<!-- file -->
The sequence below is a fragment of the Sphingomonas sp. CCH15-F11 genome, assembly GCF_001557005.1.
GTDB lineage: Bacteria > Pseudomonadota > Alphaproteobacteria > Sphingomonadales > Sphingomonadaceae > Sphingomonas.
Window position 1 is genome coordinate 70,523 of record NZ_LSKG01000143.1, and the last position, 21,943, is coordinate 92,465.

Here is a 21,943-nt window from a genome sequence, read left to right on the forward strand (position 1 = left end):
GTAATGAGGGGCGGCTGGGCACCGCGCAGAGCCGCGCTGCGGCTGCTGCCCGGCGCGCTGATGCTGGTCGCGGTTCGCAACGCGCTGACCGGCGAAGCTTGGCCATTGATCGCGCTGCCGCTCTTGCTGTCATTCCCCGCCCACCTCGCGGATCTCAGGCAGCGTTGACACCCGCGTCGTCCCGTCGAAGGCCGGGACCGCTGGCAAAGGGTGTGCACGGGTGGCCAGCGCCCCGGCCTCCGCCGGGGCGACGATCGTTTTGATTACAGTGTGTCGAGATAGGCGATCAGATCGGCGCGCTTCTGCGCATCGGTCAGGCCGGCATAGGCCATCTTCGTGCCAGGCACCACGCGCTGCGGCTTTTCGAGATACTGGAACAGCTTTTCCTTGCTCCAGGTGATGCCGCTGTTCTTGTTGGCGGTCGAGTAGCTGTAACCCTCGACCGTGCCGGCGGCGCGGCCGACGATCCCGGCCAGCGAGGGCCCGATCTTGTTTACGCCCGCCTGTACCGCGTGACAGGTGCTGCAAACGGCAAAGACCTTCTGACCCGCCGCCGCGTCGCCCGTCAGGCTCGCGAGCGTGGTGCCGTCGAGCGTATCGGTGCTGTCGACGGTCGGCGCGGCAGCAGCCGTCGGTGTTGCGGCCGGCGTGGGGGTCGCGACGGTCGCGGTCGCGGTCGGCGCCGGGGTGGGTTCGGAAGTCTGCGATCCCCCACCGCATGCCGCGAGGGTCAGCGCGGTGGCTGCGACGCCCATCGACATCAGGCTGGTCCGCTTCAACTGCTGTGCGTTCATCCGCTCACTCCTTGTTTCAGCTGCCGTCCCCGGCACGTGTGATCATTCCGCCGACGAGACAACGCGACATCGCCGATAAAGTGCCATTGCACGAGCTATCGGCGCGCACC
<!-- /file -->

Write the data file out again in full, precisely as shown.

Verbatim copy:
The sequence below is a fragment of the Sphingomonas sp. CCH15-F11 genome, assembly GCF_001557005.1.
GTDB lineage: Bacteria > Pseudomonadota > Alphaproteobacteria > Sphingomonadales > Sphingomonadaceae > Sphingomonas.
Window position 1 is genome coordinate 70,523 of record NZ_LSKG01000143.1, and the last position, 21,943, is coordinate 92,465.

Here is a 21,943-nt window from a genome sequence, read left to right on the forward strand (position 1 = left end):
GTAATGAGGGGCGGCTGGGCACCGCGCAGAGCCGCGCTGCGGCTGCTGCCCGGCGCGCTGATGCTGGTCGCGGTTCGCAACGCGCTGACCGGCGAAGCTTGGCCATTGATCGCGCTGCCGCTCTTGCTGTCATTCCCCGCCCACCTCGCGGATCTCAGGCAGCGTTGACACCCGCGTCGTCCCGTCGAAGGCCGGGACCGCTGGCAAAGGGTGTGCACGGGTGGCCAGCGCCCCGGCCTCCGCCGGGGCGACGATCGTTTTGATTACAGTGTGTCGAGATAGGCGATCAGATCGGCGCGCTTCTGCGCATCGGTCAGGCCGGCATAGGCCATCTTCGTGCCAGGCACCACGCGCTGCGGCTTTTCGAGATACTGGAACAGCTTTTCCTTGCTCCAGGTGATGCCGCTGTTCTTGTTGGCGGTCGAGTAGCTGTAACCCTCGACCGTGCCGGCGGCGCGGCCGACGATCCCGGCCAGCGAGGGCCCGATCTTGTTTACGCCCGCCTGTACCGCGTGACAGGTGCTGCAAACGGCAAAGACCTTCTGACCCGCCGCCGCGTCGCCCGTCAGGCTCGCGAGCGTGGTGCCGTCGAGCGTATCGGTGCTGTCGACGGTCGGCGCGGCAGCAGCCGTCGGTGTTGCGGCCGGCGTGGGGGTCGCGACGGTCGCGGTCGCGGTCGGCGCCGGGGTGGGTTCGGAAGTCTGCGATCCCCCACCGCATGCCGCGAGGGTCAGCGCGGTGGCTGCGACGCCCATCGACATCAGGCTGGTCCGCTTCAACTGCTGTGCGTTCATCCGCTCACTCCTTGTTTCAGCTGCCGTCCCCGGCACGTGTGATCATTCCGCCGACGAGACAACGCGACATCGCCGATAAAGTGCCATTGCACGAGCTATCGGCGCGCACC